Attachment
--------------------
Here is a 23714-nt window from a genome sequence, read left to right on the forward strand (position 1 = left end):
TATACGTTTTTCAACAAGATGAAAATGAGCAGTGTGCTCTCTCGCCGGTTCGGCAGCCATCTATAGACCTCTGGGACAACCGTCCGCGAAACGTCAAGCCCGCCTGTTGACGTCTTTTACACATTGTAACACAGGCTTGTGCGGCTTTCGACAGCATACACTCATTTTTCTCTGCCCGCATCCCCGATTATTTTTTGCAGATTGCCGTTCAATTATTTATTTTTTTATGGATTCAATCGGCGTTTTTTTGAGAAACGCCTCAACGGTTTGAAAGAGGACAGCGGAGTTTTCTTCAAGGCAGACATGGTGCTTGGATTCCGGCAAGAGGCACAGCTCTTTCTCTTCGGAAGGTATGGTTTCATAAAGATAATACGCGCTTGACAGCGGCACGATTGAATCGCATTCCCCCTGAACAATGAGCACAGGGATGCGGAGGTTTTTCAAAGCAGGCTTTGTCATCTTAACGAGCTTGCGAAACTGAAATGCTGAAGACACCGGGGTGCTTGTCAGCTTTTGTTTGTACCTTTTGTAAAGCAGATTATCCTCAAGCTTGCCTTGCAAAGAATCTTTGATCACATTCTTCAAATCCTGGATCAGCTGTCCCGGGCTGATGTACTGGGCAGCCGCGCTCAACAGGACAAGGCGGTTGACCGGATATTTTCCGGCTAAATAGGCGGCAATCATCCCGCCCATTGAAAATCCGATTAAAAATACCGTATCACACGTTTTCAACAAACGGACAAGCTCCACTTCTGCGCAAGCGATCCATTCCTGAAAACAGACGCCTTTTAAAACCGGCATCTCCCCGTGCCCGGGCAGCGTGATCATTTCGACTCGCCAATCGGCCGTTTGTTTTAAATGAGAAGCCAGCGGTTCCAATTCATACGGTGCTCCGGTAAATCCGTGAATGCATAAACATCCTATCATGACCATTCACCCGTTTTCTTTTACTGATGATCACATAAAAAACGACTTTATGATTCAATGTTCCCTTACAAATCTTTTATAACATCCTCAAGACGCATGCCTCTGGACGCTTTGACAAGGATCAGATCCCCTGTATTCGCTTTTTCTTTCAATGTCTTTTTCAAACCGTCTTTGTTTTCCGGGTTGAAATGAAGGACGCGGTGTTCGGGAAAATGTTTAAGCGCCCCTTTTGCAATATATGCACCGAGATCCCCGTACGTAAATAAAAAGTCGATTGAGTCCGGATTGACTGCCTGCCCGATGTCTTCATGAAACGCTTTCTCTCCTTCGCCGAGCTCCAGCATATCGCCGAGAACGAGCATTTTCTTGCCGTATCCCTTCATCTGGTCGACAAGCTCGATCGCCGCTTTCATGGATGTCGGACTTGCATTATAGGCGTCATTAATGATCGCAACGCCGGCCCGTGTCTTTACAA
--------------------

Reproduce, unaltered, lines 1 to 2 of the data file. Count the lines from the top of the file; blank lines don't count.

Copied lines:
Here is a 23714-nt window from a genome sequence, read left to right on the forward strand (position 1 = left end):
TATACGTTTTTCAACAAGATGAAAATGAGCAGTGTGCTCTCTCGCCGGTTCGGCAGCCATCTATAGACCTCTGGGACAACCGTCCGCGAAACGTCAAGCCCGCCTGTTGACGTCTTTTACACATTGTAACACAGGCTTGTGCGGCTTTCGACAGCATACACTCATTTTTCTCTGCCCGCATCCCCGATTATTTTTTGCAGATTGCCGTTCAATTATTTATTTTTTTATGGATTCAATCGGCGTTTTTTTGAGAAACGCCTCAACGGTTTGAAAGAGGACAGCGGAGTTTTCTTCAAGGCAGACATGGTGCTTGGATTCCGGCAAGAGGCACAGCTCTTTCTCTTCGGAAGGTATGGTTTCATAAAGATAATACGCGCTTGACAGCGGCACGATTGAATCGCATTCCCCCTGAACAATGAGCACAGGGATGCGGAGGTTTTTCAAAGCAGGCTTTGTCATCTTAACGAGCTTGCGAAACTGAAATGCTGAAGACACCGGGGTGCTTGTCAGCTTTTGTTTGTACCTTTTGTAAAGCAGATTATCCTCAAGCTTGCCTTGCAAAGAATCTTTGATCACATTCTTCAAATCCTGGATCAGCTGTCCCGGGCTGATGTACTGGGCAGCCGCGCTCAACAGGACAAGGCGGTTGACCGGATATTTTCCGGCTAAATAGGCGGCAATCATCCCGCCCATTGAAAATCCGATTAAAAATACCGTATCACACGTTTTCAACAAACGGACAAGCTCCACTTCTGCGCAAGCGATCCATTCCTGAAAACAGACGCCTTTTAAAACCGGCATCTCCCCGTGCCCGGGCAGCGTGATCATTTCGACTCGCCAATCGGCCGTTTGTTTTAAATGAGAAGCCAGCGGTTCCAATTCATACGGTGCTCCGGTAAATCCGTGAATGCATAAACATCCTATCATGACCATTCACCCGTTTTCTTTTACTGATGATCACATAAAAAACGACTTTATGATTCAATGTTCCCTTACAAATCTTTTATAACATCCTCAAGACGCATGCCTCTGGACGCTTTGACAAGGATCAGATCCCCTGTATTCGCTTTTTCTTTCAATGTCTTTTTCAAACCGTCTTTGTTTTCCGGGTTGAAATGAAGGACGCGGTGTTCGGGAAAATGTTTAAGCGCCCCTTTTGCAATATATGCACCGAGATCCCCGTACGTAAATAAAAAGTCGATTGAGTCCGGATTGACTGCCTGCCCGATGTCTTCATGAAACGCTTTCTCTCCTTCGCCGAGCTCCAGCATATCGCCGAGAACGAGCATTTTCTTGCCGTATCCCTTCATCTGGTCGACAAGCTCGATCGCCGCTTTCATGGATGTCGGACTTGCATTATAGGCGTCATTAATGATCGCAACGCCGGCCCGTGTCTTTACAA